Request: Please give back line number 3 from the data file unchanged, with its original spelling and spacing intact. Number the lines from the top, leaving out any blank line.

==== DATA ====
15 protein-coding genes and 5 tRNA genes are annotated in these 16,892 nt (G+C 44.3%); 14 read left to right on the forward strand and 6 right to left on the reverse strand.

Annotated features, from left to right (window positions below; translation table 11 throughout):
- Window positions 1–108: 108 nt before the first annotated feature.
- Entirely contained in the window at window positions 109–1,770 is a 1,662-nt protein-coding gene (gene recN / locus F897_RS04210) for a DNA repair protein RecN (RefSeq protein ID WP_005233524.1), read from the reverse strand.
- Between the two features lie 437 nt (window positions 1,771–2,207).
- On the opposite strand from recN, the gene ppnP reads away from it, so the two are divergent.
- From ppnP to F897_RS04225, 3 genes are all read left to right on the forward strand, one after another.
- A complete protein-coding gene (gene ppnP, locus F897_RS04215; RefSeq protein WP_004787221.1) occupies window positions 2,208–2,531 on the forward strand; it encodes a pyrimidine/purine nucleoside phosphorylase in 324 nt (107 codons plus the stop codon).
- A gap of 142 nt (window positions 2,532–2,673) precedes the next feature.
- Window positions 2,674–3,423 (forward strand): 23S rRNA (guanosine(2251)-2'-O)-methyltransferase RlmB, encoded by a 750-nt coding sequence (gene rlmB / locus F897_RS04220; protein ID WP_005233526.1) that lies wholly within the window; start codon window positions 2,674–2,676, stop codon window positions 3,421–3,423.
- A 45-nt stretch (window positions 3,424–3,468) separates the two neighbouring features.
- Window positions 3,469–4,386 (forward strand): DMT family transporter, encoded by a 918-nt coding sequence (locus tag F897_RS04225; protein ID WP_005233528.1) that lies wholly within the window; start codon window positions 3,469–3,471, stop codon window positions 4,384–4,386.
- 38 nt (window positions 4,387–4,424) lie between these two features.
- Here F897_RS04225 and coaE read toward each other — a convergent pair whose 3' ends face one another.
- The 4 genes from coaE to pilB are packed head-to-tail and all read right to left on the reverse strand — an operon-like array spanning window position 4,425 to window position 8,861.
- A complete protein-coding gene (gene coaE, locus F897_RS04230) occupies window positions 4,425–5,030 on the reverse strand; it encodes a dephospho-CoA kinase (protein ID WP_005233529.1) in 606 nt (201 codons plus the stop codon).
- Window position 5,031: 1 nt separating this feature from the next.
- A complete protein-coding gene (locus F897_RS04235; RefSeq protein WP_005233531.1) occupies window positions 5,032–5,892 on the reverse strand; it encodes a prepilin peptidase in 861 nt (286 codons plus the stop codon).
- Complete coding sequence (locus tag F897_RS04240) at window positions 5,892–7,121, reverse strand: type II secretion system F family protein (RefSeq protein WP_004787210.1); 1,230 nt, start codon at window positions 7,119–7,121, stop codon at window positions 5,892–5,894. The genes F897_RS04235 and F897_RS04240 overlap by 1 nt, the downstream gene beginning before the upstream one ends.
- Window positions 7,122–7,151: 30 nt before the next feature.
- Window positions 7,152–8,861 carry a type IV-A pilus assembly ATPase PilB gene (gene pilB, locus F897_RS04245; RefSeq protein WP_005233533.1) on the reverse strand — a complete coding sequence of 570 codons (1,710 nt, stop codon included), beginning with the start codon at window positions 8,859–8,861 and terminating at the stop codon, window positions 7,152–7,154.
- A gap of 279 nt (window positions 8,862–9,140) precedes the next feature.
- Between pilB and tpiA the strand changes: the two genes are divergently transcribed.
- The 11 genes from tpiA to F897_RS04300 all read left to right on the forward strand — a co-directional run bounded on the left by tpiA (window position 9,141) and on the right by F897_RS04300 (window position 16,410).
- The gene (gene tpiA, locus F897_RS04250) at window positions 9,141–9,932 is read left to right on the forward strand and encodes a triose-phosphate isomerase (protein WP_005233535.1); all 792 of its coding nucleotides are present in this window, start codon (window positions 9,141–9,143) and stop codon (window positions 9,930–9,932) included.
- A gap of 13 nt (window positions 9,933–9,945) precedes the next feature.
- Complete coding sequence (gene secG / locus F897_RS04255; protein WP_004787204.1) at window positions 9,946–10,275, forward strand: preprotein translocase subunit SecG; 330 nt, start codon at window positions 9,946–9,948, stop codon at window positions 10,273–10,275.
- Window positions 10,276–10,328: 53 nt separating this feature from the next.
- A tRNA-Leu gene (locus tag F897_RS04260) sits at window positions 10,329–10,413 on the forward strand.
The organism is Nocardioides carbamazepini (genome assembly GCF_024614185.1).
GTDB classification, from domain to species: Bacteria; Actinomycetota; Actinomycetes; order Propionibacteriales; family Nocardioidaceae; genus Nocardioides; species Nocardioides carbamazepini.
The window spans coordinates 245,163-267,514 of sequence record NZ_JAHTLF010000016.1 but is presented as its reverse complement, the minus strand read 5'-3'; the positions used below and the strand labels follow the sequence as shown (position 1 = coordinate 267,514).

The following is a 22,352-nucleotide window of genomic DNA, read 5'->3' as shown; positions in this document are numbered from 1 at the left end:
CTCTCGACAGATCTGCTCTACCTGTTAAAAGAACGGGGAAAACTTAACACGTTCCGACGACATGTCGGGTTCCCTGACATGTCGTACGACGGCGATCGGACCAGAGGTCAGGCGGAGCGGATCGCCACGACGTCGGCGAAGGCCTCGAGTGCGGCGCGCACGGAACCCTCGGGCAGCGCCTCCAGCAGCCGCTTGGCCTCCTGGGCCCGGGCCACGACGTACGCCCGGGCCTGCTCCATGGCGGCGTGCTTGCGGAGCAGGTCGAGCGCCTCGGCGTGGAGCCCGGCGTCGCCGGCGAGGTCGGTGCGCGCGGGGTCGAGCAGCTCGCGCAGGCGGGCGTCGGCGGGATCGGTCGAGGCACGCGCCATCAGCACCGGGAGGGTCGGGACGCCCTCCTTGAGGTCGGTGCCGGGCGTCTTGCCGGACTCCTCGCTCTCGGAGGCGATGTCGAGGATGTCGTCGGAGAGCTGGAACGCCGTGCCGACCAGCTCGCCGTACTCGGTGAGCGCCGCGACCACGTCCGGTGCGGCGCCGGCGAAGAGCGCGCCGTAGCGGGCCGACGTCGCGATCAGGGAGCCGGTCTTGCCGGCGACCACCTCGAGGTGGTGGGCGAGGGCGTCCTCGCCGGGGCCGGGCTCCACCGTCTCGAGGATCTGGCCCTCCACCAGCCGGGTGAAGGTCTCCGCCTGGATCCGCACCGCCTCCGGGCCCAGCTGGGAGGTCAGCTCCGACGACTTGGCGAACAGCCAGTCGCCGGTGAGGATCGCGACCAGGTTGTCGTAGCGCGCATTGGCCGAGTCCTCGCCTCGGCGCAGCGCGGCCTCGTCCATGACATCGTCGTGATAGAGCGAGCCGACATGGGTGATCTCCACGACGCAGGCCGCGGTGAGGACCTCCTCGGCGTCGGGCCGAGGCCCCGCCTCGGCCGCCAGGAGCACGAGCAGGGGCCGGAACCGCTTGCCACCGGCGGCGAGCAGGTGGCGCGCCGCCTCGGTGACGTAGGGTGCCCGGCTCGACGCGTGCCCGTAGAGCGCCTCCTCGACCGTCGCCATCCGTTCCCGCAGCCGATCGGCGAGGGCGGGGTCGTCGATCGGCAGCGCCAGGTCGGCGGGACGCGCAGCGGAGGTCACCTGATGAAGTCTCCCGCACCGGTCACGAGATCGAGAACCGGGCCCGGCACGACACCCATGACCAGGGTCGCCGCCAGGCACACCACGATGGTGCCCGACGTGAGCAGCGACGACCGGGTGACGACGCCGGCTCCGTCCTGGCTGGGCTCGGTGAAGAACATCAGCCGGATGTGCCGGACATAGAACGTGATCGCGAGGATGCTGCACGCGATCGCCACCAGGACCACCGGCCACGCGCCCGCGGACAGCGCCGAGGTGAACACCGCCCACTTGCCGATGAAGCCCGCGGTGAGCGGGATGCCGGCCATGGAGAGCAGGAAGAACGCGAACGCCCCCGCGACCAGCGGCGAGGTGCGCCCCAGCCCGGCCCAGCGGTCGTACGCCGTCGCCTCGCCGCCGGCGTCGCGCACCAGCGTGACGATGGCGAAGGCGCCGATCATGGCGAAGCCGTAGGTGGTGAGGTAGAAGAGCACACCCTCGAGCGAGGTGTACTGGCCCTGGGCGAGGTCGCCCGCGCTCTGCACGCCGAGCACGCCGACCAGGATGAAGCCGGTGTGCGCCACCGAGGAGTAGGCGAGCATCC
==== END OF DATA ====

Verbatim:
- Window positions 1–108: 108 nt before the first annotated feature.